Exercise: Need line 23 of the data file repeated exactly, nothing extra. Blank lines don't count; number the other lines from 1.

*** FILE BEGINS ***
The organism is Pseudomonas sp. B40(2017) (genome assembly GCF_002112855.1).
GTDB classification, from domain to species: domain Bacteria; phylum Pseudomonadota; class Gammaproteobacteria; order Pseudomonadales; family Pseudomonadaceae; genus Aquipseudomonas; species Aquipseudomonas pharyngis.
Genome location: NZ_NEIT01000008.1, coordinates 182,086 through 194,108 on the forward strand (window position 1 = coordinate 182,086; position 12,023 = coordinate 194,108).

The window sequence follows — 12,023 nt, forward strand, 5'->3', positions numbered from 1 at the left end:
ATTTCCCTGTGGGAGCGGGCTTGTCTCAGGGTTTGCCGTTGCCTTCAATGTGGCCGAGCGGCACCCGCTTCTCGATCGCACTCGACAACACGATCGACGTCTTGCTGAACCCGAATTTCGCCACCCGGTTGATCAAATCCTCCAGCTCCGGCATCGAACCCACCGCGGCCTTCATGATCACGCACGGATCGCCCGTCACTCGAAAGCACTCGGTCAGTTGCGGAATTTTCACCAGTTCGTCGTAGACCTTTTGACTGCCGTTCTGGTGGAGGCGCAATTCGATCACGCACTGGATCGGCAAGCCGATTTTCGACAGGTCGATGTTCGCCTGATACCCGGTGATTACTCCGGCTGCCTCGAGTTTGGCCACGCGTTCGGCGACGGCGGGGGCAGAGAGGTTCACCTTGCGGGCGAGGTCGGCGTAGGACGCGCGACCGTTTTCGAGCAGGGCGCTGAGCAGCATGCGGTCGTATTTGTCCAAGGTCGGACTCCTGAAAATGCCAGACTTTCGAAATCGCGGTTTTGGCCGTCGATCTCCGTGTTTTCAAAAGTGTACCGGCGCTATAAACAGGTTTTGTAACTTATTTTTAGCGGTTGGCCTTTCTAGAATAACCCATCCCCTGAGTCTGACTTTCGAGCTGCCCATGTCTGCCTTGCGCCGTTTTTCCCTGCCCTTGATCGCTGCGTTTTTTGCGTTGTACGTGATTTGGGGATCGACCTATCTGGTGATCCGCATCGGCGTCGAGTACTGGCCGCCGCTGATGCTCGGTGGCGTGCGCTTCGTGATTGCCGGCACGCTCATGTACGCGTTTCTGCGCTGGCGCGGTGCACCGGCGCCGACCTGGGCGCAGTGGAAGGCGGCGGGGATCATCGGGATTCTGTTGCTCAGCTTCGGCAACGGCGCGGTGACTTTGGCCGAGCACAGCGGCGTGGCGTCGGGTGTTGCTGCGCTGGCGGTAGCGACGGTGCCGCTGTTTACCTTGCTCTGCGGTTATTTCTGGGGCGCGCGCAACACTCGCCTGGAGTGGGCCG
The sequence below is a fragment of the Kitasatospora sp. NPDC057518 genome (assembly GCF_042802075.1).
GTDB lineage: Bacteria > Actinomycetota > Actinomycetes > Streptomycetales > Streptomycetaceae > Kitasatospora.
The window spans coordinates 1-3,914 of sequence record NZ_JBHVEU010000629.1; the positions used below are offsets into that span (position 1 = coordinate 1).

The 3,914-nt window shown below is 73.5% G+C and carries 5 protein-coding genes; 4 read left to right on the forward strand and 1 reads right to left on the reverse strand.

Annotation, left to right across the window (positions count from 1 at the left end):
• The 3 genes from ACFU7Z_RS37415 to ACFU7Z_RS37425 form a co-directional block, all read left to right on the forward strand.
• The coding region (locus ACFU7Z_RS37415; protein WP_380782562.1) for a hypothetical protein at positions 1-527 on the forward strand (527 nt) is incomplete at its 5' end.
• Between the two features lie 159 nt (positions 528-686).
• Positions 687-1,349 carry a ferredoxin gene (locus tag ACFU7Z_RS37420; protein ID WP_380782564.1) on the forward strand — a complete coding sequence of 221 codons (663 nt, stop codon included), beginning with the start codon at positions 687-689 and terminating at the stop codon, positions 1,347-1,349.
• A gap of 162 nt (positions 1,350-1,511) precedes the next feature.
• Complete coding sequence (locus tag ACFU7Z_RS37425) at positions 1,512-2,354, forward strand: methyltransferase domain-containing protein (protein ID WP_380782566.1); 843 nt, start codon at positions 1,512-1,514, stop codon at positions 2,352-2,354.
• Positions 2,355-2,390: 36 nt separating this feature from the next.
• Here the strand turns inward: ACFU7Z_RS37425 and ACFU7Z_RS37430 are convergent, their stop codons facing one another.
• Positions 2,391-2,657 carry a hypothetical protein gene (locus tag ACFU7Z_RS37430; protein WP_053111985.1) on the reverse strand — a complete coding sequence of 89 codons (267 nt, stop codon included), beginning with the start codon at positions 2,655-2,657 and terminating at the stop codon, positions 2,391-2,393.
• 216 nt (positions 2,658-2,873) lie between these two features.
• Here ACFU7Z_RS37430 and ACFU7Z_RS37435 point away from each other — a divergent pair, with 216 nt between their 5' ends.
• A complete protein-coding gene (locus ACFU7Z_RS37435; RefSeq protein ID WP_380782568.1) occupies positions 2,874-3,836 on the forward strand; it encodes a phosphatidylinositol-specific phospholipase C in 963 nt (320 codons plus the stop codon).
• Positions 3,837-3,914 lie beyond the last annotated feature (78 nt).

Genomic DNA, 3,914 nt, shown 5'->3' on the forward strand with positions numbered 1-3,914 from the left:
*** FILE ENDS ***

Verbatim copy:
• Positions 3,837-3,914 lie beyond the last annotated feature (78 nt).